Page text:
Salalah is a coastal city in Oman, about 1,500 km south of Dubai. Although the beautiful city has an average population of 200,000, tourists flock there for its temperate summer climate. The city receives its water from a desalination plant that has the capacity to process 30 million gpd. This water then goes through a 105 km transmission line with DN 1200, DN 700 and DN 600 DI pipes into respective reservoirs that supply water to the residents as needed.
Addressing the issue
As the city and neighborhoods are expanding, additional transmission pipelines and a booster station have become needed to be able to efficiently fill reservoirs for a combined holding of 180,000 cum. Initially, city engineers considered installing float control valves on the reservoirs to control the water level, but altitude valves were more suitable for the application. Float valves in such large sizes would have been too slow and offered sluggish response.
Rajive Khosla, the Singer agent with Al Mutawaa Trading, recommended the city purchase and install 12 Singer altitude valves. These valves were to be installed on the inlet line to the reservoirs in chambers that would be easily serviceable at ground level. These altitude valves, which range in size from DN 300 to DN 800, would provide an immediate response to flow levels with positive shutoff and no overflows.
Singer’s 206-A altitude control valves help maintain a preset maximum water level, which is what the reservoir in question required. The valve functions as a two-position control valve—either fully open or fully closed. It allows normal forward flow to fill the reservoir to the maximum level and then closes drip-tight at the set-point. It opens to refill the tank when the water level drops to a fixed distance below the maximum. This draw-down level is adjustable, should the city choose to change the refill levels. Another advantage of the 206-A altitude valve is its large sensing diaphragm, which ensures accuracy for level control while the inner rolling diaphragm provides flow stability.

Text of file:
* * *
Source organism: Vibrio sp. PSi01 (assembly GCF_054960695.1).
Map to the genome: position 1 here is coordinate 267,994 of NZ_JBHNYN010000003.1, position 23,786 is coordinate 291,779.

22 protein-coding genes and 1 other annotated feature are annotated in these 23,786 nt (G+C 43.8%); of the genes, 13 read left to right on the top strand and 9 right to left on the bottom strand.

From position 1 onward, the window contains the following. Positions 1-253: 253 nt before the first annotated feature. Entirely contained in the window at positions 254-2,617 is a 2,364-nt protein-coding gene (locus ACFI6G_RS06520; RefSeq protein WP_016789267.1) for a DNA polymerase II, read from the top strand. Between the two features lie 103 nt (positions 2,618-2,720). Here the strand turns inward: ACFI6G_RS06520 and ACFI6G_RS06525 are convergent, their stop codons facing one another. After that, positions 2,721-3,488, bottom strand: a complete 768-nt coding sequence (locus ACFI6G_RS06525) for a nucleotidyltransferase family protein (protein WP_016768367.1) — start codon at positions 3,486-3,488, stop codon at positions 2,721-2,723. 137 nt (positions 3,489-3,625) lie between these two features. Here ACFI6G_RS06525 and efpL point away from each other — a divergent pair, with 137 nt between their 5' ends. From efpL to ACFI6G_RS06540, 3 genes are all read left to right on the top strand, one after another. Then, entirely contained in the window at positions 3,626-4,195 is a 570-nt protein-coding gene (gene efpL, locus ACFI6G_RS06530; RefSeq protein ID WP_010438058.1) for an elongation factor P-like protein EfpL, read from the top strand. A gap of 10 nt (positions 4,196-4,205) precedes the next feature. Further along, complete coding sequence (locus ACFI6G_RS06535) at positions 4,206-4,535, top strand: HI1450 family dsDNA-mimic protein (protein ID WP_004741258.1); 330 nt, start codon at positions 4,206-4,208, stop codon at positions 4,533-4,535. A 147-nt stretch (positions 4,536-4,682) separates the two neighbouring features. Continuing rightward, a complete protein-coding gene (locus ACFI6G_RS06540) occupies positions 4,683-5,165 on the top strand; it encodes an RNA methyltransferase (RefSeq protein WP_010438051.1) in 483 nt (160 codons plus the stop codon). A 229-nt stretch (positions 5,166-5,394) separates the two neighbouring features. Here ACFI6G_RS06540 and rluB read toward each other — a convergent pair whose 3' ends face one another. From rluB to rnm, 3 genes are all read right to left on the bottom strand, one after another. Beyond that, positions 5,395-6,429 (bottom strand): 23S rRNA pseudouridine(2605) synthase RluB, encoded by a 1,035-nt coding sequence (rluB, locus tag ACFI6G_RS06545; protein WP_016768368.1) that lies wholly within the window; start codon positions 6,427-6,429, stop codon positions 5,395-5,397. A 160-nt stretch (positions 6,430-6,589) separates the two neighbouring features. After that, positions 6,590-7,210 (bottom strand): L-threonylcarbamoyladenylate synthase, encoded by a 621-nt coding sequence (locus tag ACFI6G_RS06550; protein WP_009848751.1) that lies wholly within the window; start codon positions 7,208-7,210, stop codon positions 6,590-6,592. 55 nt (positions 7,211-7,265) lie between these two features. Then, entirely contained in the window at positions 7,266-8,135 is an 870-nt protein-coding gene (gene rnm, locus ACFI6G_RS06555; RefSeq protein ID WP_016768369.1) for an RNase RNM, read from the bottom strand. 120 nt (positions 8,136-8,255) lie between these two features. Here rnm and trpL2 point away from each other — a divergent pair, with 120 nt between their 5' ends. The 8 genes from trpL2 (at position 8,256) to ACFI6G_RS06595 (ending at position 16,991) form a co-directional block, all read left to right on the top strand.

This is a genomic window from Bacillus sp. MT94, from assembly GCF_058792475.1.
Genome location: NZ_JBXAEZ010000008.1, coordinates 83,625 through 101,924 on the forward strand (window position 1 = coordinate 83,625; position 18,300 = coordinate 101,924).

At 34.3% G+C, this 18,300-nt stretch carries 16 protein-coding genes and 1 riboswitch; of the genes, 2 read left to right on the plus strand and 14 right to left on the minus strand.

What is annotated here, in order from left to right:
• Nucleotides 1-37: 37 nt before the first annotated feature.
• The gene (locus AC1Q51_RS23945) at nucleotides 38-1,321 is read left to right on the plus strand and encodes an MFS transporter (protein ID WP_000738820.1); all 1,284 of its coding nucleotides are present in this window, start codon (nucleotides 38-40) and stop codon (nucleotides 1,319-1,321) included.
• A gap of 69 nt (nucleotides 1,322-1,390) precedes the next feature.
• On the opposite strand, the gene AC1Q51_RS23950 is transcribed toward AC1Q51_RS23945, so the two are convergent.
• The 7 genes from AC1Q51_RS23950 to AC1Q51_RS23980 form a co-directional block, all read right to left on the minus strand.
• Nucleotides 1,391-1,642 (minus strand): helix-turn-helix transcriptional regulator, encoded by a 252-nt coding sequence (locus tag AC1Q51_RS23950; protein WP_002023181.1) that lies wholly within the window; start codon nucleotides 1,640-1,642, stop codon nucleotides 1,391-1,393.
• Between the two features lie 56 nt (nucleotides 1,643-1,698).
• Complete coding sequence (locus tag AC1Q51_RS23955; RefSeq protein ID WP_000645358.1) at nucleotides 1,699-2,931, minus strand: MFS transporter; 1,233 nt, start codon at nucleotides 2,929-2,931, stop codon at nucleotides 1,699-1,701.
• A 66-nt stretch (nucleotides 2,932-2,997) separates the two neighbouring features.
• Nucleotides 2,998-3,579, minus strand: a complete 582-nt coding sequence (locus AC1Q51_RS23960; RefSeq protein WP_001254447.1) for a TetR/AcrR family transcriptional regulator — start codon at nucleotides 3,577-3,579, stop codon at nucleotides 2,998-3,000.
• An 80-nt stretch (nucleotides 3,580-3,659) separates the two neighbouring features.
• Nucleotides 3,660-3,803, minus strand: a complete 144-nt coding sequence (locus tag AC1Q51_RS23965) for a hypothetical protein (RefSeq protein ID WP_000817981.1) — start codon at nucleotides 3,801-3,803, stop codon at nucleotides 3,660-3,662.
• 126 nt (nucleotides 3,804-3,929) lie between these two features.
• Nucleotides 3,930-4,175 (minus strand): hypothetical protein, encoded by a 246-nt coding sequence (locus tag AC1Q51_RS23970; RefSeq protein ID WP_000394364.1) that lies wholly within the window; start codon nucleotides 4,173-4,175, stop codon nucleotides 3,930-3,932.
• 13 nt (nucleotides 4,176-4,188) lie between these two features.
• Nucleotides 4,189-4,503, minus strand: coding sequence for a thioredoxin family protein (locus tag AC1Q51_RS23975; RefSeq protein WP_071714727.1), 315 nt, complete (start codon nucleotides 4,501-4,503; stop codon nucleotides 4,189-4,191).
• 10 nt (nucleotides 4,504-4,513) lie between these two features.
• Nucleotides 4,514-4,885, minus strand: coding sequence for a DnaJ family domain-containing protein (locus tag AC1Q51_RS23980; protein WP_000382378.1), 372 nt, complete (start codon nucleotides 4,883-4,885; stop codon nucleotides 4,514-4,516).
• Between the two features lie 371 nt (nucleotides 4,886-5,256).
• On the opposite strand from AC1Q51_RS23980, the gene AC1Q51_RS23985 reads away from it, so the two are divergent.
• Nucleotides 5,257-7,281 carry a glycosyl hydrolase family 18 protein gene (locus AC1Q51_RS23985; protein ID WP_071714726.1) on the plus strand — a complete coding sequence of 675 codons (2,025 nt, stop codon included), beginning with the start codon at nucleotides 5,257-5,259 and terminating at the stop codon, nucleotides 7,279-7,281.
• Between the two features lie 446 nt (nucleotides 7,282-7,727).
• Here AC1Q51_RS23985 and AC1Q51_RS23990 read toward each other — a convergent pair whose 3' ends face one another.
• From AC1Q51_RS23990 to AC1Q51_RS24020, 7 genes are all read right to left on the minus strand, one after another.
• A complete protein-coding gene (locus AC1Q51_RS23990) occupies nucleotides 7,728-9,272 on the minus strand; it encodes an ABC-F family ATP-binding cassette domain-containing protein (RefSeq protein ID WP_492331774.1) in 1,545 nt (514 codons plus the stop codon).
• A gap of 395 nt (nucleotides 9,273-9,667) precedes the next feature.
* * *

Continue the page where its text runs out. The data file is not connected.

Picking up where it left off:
Going the extra mile
The installation was executed by Larsen & Toubro, and Singer Valve provided on-site technicians for the commissioning, which occurred over two days. At the time of commissioning, the water pressure was not readily available and the tanks were so large that Singer Valve Factory Representative Ramzi Soujah had to get creative to set the levels of the valve. Engineers connected a rubber hose to the altitude pilot’s sensing line and used it as if it was the tank level. With the hose in hand, a person stood on the scaffolding and made a mark on the outside reservoir wall where the valve needed to close. Then the rubber hose was filled with water, and as it was raised and lowered, the altitude pilot was able to sense the static level “h,” and the valve was set in that manner. “We set four valves this way, and the beauty of these Singer Valves is that they are repetitive, meaning once you set [one], it maintains the setting and opens and closes at the same point each time,” said Soujah.
Another unanticipated on-site change was the conversion of the valve from 206-A-Type IV to 206-A-Type II, which involved disabling the pilot. This way there is no differential, and filling of the reservoir is immediate as the water drop is sensed. Taraknath Haldar, project planning manager with Larsen & Toubro, said, “It was invaluable having the Singer team on-site to make instant changes.”
All of the valves feature a 316 stainless steel seat, which is superior on wetted surfaces, as well as 18/8 stainless steel fasteners that won’t rust. Resilient heat fusion epoxy coatings are used internally and externally and are NSF-approved to be safe for use with potable water.